State Lawmakers Get Sick After Drinking Raw Milk to Celebrate Legalizing Raw Milk
In the weeks after passing a bill, allowing West Virginians to drink raw milk, one delegate brought the drink in to celebrate and, eventually, several lawmakers have gotten sick.
Some lawmakers say it's just a coincidence and a stomach bug is going around.
Coincidence they all drank the raw milk? LOL.
Several lawmakers say a delegate who sponsored the bill, Scott Cadle (R - Mason, 13), brought in the drinks.
"[Cadle] caught me in the hallway, offered a cup to me, and you want to try to be a gentleman," McGeehan said. "I had a small sip and walked away and tossed the rest of it."
The health department is investigating, but even some of the affected lawmakers are in denial:
"I highly doubt raw milk had anything to do with it, in my case," McGeehan said.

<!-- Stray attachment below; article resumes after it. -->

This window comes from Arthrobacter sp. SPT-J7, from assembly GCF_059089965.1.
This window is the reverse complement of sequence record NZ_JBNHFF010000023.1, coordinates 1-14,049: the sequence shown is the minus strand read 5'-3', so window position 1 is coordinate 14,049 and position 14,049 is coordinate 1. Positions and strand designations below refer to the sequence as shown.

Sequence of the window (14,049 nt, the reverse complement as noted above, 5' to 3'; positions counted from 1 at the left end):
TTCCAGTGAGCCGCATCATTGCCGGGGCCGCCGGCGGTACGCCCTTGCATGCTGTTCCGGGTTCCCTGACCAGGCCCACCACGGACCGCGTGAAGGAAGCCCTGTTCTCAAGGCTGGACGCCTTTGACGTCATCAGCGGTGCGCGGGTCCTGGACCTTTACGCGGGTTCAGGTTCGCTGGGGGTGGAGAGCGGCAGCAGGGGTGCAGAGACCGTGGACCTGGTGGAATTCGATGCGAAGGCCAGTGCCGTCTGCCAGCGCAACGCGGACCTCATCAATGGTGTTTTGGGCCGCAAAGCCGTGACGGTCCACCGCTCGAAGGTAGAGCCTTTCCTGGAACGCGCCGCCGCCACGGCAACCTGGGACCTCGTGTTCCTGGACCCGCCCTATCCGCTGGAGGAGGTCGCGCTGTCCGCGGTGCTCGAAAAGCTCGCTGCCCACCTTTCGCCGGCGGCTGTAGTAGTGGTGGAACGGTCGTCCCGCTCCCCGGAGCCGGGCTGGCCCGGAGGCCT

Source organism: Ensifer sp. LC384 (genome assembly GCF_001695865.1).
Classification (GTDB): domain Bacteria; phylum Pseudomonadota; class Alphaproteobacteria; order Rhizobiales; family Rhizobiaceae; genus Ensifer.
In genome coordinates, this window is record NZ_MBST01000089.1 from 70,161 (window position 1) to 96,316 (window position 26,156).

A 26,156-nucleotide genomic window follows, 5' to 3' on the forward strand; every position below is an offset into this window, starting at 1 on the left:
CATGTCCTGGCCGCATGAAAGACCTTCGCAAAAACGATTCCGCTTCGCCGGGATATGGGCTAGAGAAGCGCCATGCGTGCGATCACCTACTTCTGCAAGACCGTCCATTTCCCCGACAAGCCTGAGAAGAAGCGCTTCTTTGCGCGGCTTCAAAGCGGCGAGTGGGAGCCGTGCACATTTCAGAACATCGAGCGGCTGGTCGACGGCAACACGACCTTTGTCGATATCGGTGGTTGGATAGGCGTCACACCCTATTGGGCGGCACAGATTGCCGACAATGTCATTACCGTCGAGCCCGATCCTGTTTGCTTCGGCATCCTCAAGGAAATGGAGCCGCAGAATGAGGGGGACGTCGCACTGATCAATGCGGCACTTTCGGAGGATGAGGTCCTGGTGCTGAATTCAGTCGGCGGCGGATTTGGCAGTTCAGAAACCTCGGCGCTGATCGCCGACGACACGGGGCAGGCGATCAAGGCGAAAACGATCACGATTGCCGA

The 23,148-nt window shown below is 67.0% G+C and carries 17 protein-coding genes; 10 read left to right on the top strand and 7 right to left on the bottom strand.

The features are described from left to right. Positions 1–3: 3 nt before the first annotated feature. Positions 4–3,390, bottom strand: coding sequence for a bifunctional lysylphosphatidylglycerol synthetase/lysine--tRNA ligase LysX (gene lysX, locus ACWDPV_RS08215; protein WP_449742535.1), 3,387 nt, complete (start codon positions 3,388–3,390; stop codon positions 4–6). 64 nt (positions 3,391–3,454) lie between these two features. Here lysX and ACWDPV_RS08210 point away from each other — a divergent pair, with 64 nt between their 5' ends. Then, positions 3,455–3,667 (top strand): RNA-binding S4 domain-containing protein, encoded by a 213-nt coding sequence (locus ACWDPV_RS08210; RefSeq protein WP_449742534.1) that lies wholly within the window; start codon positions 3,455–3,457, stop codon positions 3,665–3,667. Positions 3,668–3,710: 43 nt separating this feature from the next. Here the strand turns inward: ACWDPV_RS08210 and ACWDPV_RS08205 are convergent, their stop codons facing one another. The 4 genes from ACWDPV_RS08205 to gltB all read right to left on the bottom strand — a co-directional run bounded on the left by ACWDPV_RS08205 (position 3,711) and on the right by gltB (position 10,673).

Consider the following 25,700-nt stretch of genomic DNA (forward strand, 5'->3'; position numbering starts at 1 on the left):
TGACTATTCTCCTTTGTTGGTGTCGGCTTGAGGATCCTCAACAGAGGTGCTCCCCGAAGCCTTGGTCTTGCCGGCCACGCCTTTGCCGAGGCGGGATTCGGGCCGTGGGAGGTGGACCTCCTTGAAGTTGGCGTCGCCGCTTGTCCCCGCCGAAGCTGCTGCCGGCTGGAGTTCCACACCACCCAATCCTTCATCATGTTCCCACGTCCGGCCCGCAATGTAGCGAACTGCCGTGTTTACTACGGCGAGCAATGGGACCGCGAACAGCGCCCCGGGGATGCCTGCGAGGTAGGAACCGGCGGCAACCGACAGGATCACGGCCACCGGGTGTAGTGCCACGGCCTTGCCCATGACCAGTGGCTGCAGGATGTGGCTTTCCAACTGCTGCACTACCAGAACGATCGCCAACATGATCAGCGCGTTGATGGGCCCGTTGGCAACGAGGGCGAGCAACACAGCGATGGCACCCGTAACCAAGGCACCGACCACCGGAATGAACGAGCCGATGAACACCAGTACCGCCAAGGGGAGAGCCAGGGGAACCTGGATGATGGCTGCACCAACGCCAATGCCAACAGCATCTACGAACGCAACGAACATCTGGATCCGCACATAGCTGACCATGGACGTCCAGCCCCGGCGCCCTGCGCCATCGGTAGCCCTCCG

The Food and Drug Administration and the CDC warn against drinking raw milk:
Milk and milk products provide a wealth of nutrition benefits. But raw milk can harbor dangerous microorganisms that can pose serious health risks to you and your family. According to an analysis by the Centers for Disease Control and Prevention (CDC), between 1993 and 2006 more than 1500 people in the United States became sick from drinking raw milk or eating cheese made from raw milk. In addition,CDC reported that unpasteurized milk is 150 times more likely to cause foodborne illness and results in 13 times more hospitalizations than illnesses involving pasteurized dairy products.
Raw milk is milk from cows, sheep, or goats that has not been pasteurized to kill harmful bacteria. This raw, unpasteurized milk can carry dangerous bacteria such as Salmonella, E. coli, and Listeria, which are responsible for causing numerous foodborne illnesses.
These harmful bacteria can seriously affect the health of anyone who drinks raw milk, or eats foods made from raw milk. However, the bacteria in raw milk can be especially dangerous to people with weakened immune systems, older adults, pregnant women, and children. In fact, the CDC analysis found that foodborne illness from raw milk especially affected children and teenagers